def compute(obj, n=5):
    # obj is an instance of C
    import time
    time.sleep(n)
    return n * obj.i

if __name__ == '__main__':
    import dispy, random

    # create cluster
    cluster = dispy.JobCluster(compute, depends=[C])

    # import dispy's httpd module, create http server for this cluster
    import dispy.httpd
    http_server = dispy.httpd.DispyHTTPServer(cluster)

    # cluster can now be monitored / managed in web browser at
    # http://<host>:8181 where <host> is name or IP address of
    # computer running this program

    for i in range(8): # submit jobs to cluster
        c = C(str(i), random.uniform(1, 9))
        job = cluster.submit(c, n=random.randint(5, 20))
        job.id = i

    cluster.wait() # wait for all jobs to finish
    http_server.shutdown() # this waits until browser gets all updates
    cluster.close()

The class C provides __str__ method so when jobs are monitored in the browser (in the Node section), this method is used to show the arguments of a job (see pictures below). If a user class doesn’t provide __str__, it may be shown as “C object at 0x...” when used as argument to job.

5.3. Client (Browser) Interface

After the above cluster has been created, it can be monitored and managed in a web browser at http://<host>:8181, where <host> is name or IP address of computer running the above program. If SSL certificates are used to setup HTTP server, https protocol should be used in URL above. There are currently 3 sections (menu items):

5.3.1. Monitor Cluster (Nodes)

The Monitor section shows summary of jobs and nodes:

_images/cluster_monitor.png

The information shows summary of jobs and nodes in cluster. Jobs summary shows total number of jobs submitted so far, done (finished or cancelled) and pending jobs. The nodes summary shows IP address, name (if available) of the node, number of CPUs used by dispy on that node, number of CPUs currently being used (shown as “Busy”), number of jobs done, total CPU time in seconds used by the jobs done on that node, number of seconds used per job and the latest time the node accepted a job for execution or finished executing job. The nodes are sorted by default on the IP address in descending order. The field to sort on can be changed; however, as other fields are not necessarily unique, sorting on other fields is inefficient, so if there are many nodes, especially with frequent updates, choose IP address as the field to sort. Sorting can be changed even after cluster is closed.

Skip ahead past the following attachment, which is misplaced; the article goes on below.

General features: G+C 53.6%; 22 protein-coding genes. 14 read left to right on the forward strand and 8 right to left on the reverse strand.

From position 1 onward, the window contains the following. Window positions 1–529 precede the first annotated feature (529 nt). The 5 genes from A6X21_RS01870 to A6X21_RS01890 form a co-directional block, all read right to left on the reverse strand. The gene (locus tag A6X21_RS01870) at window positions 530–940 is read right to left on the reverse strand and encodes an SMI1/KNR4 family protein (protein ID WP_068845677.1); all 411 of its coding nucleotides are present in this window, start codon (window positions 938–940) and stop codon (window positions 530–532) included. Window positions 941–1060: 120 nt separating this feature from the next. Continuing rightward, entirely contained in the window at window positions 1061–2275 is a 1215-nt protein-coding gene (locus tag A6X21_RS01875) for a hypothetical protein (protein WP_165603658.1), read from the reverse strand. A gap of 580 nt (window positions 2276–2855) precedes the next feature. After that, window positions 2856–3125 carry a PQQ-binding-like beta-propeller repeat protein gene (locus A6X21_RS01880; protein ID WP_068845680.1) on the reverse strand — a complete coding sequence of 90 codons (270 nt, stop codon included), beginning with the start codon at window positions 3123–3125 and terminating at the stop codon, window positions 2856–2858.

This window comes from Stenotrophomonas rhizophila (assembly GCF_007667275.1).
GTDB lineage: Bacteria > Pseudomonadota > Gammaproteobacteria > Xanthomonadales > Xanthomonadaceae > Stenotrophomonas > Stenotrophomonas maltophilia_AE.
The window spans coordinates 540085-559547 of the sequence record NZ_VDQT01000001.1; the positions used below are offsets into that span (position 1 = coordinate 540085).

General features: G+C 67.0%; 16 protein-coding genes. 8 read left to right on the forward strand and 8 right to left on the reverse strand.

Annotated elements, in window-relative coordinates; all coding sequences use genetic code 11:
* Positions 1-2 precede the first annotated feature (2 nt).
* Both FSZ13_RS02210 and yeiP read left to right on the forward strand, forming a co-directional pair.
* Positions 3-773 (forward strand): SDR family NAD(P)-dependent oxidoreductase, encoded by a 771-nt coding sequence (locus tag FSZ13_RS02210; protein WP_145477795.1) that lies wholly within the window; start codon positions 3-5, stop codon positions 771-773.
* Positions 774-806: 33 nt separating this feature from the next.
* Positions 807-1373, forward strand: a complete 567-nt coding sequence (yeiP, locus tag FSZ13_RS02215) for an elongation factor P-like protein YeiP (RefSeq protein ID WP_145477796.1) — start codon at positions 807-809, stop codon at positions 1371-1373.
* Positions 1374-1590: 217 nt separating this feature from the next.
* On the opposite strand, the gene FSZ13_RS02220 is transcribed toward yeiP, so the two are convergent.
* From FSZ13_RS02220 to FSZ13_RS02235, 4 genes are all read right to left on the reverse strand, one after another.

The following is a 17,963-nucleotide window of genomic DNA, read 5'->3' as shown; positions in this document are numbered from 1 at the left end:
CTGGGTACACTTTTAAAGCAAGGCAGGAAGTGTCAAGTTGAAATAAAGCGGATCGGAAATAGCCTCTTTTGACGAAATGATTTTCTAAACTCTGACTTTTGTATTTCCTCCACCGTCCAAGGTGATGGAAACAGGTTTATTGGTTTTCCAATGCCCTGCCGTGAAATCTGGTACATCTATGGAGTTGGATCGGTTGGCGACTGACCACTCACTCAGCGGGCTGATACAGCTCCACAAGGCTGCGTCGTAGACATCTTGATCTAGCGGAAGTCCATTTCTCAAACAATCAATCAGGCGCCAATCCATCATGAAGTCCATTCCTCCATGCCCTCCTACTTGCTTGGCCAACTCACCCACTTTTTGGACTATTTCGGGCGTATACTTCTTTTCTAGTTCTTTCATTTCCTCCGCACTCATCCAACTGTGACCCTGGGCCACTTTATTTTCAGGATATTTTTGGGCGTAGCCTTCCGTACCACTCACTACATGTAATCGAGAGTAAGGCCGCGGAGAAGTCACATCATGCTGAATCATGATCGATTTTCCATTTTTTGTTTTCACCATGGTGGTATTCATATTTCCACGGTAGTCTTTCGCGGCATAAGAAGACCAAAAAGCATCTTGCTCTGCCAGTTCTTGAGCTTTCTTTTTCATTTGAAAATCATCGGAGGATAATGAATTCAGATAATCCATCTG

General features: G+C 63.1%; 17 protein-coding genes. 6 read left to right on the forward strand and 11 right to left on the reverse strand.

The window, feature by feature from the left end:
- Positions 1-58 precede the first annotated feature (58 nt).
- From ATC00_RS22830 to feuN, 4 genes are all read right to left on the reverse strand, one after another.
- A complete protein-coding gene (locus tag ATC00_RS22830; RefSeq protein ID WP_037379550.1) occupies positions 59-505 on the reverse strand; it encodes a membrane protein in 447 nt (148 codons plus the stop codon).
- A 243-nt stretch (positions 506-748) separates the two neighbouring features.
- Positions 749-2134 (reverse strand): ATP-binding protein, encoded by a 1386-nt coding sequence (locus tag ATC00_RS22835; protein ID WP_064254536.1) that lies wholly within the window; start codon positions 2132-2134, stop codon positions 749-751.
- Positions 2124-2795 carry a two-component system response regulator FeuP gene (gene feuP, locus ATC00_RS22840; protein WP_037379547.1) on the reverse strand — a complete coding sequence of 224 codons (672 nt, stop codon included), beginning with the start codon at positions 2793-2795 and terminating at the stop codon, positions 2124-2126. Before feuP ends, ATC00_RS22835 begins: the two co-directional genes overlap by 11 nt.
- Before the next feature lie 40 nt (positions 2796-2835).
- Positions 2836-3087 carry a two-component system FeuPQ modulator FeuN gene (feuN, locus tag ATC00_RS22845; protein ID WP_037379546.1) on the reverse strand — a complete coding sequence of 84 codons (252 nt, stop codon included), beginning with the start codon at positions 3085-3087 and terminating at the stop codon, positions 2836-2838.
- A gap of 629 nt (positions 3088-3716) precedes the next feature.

5.3.2. Node Information (Monitor / Manage Jobs)

Each node in Monitor and Manage section is a hyper link which when followed (to Node menu) shows details about that node, including jobs currently being executed:

_images/cluster_node.png

The summary of node includes number of CPUs available on the node, CPUs allocated for dispy (which may be less than available CPUs if –cpus argument was used to start dispynode (Server)), number of jobs done by the node, CPU time used and the last time it accepted a job or finished a job.

If the node is currently executing a job, they are shown with the ID for each job (job.id, associated by user after the job is submitted), arguments to job and the time job was scheduled. The ID and arguments to jobs are converted to strings by HTTP server before sending to the client. If any of these are instances of user provided classes, it may be useful to provide __str__ method, as done in the example above. Otherwise, Python’s default __str__ method may show it as simply an instance of a class, which may not be very useful.

If necessary, jobs can be selected and terminated (killed).

5.3.3. Manage Cluster (Nodes)

Additional nodes can be dynamically added to the cluster with Manage feature. The nodes can specified with host name or IP address, or atlernately, with wildcards, as per nodes parameter of JobCluster. If name or IP address is used with JobCluster, desired CPUs can also be given. If wildcard is used for IP address or SharedJobCluster is used, then CPUs is ignored. Additionally, if JobCluster is used, the CPUs of current nodes in the cluster can be updated dynamically. If the CPUs are decreased from currntly busy CPUs number, no additional jobs are scheduled beyond given number, but currently running jobs are left running. If it is necessary to immediately reduce CPUs used, currently running jobs can be terminated after reducing the CPUs to use.

_images/cluster_manage.png

Monitor and Node sections have “Update Interval Seconds” input. Its initial value is the value of poll_sec parameter to HTTP Server. The client queries the server for updates at this interval. As mentioned above, depending on how frequently jobs are executed, this value may be increased or decreased. The updates can be disabled by giving the value 0 (or less than 0). The update can be forced any time (whether automatic updates are enabled or disabled) by clicking on the “Update” button.